• Invite teachers to reflect and plan. Set aside regular time for staff communication about family goals and priorities. Identify hidden barriers that may prevent families from full participation in the program and in decision-making related to their children. With teachers, set action steps that lead to tangible goals that can strengthen family engagement. To do this, ask teachers, “What positive strategies do you use with families to seek information about their expectations and priorities for children?” “What approaches have been successful in your interactions with families?” “What challenges or barriers have you experienced that we can discuss and evaluate?” “What support do you wish you had related to families?” Seek research-based resources from the National Association for the Education for Young Children (NAEYC) that can guide discussion and goal setting.


  • Create multiple opportunities for family feedback. Use a comprehensive family survey that is revisited periodically to explore family child-rearing practices, unique developmental priorities, and preferences. Ask families to provide feedback about the handbook and other program policies and materials to be sure responsibilities and opportunities are relevant and understood. Invite families to participate in program boards and committees and to review program goals and priorities.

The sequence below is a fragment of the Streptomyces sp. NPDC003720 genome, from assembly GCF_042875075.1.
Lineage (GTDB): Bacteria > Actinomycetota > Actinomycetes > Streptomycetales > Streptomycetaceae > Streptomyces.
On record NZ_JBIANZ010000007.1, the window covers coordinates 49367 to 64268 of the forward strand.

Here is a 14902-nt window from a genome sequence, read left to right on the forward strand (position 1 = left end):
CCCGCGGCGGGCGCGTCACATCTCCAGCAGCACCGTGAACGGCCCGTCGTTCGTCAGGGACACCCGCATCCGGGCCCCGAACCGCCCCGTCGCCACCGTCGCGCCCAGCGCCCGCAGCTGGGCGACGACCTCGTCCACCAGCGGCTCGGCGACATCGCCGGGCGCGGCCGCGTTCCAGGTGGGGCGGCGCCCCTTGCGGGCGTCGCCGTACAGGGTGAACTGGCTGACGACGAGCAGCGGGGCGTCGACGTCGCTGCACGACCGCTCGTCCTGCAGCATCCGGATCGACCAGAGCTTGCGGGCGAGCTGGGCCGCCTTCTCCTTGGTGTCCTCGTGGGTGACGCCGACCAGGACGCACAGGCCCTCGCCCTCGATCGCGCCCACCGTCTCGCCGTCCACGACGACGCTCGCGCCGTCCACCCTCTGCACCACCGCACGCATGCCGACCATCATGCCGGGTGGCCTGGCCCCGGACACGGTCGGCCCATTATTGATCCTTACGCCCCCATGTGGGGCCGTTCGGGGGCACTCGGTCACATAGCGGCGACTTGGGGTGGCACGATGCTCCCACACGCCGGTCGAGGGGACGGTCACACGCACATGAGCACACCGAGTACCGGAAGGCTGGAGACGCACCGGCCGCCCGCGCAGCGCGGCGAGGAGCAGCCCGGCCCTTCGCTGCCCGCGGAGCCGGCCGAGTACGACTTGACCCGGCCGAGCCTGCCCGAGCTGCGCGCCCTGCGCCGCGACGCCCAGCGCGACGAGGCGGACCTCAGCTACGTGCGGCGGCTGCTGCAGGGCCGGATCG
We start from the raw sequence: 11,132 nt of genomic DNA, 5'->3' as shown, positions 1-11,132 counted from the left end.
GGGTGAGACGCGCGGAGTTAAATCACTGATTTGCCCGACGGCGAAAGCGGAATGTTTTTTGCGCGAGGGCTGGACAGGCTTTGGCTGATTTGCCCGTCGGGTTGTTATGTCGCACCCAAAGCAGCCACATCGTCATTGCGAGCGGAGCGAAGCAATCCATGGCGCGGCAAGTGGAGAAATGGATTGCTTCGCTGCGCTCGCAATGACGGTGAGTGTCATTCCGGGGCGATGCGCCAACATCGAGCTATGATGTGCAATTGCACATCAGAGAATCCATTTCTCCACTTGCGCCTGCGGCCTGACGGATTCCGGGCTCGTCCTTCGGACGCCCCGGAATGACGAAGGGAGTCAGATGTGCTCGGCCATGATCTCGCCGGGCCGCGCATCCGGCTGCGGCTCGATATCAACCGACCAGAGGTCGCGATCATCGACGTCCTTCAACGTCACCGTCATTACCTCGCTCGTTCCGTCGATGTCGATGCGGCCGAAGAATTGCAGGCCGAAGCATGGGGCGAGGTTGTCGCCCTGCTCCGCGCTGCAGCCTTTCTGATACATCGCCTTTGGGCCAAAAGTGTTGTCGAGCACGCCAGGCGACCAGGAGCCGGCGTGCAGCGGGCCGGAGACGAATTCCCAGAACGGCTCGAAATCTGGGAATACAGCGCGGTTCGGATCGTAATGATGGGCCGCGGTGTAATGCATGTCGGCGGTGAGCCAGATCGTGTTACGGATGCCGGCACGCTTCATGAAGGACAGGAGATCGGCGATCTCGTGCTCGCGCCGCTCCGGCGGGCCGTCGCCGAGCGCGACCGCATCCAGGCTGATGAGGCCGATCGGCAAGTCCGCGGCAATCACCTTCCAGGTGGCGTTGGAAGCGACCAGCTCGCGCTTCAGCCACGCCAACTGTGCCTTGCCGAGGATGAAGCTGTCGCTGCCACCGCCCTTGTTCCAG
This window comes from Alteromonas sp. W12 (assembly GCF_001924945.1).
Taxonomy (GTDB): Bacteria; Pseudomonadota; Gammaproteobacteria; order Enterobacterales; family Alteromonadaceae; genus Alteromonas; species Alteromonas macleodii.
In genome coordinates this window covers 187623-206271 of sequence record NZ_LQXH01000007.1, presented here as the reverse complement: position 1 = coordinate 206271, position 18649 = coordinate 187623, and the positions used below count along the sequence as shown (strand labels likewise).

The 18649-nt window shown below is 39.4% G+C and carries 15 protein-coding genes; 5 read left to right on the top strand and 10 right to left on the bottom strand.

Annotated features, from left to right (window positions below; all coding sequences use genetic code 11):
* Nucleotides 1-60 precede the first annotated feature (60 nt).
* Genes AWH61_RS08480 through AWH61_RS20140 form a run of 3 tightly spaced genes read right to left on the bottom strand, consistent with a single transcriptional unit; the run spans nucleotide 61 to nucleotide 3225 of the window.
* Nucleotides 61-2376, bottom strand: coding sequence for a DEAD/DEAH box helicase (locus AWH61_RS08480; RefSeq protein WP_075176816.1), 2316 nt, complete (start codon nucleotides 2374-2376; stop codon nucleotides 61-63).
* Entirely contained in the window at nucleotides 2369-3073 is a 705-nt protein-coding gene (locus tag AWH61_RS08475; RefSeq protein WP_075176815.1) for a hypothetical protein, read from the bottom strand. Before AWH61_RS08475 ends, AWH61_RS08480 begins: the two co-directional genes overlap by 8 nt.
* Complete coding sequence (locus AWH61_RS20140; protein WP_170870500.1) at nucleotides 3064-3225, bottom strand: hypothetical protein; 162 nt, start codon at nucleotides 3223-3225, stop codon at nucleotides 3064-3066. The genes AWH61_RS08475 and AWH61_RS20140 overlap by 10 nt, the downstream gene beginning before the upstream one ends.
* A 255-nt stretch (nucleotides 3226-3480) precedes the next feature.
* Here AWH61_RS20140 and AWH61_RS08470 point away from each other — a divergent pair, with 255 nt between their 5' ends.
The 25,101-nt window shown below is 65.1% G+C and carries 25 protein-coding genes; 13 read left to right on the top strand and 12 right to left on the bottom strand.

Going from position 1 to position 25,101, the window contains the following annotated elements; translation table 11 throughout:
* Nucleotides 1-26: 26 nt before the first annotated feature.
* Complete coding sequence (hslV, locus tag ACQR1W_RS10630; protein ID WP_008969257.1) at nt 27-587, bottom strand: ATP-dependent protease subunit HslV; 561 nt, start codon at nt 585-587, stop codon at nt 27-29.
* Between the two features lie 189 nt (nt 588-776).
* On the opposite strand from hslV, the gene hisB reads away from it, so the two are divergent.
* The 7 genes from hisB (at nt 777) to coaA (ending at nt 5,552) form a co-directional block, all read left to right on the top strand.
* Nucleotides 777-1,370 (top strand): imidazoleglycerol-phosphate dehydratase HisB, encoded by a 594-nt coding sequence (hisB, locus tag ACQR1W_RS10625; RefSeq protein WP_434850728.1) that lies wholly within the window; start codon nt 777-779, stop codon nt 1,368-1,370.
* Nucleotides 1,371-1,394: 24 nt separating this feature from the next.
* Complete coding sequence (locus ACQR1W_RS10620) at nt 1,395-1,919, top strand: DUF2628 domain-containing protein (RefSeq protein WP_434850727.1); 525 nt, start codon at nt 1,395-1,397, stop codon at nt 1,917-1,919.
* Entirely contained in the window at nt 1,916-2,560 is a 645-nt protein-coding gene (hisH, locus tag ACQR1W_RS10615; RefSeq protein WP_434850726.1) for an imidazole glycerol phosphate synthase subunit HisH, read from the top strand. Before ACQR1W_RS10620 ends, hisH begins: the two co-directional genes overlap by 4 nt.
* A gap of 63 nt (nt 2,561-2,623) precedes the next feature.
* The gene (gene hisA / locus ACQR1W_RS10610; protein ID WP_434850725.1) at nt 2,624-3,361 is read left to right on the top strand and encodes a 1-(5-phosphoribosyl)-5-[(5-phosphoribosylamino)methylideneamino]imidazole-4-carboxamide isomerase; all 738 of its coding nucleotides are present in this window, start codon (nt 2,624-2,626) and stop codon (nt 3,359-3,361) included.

• Focus on reciprocal communication. Plan scheduled family conferences to invite two-way, ongoing conversation. The goal is to focus on children’s strengths, with opportunities for families and teachers to work together to support development and learning. Explore resources that can jumpstart staff conversations and practices.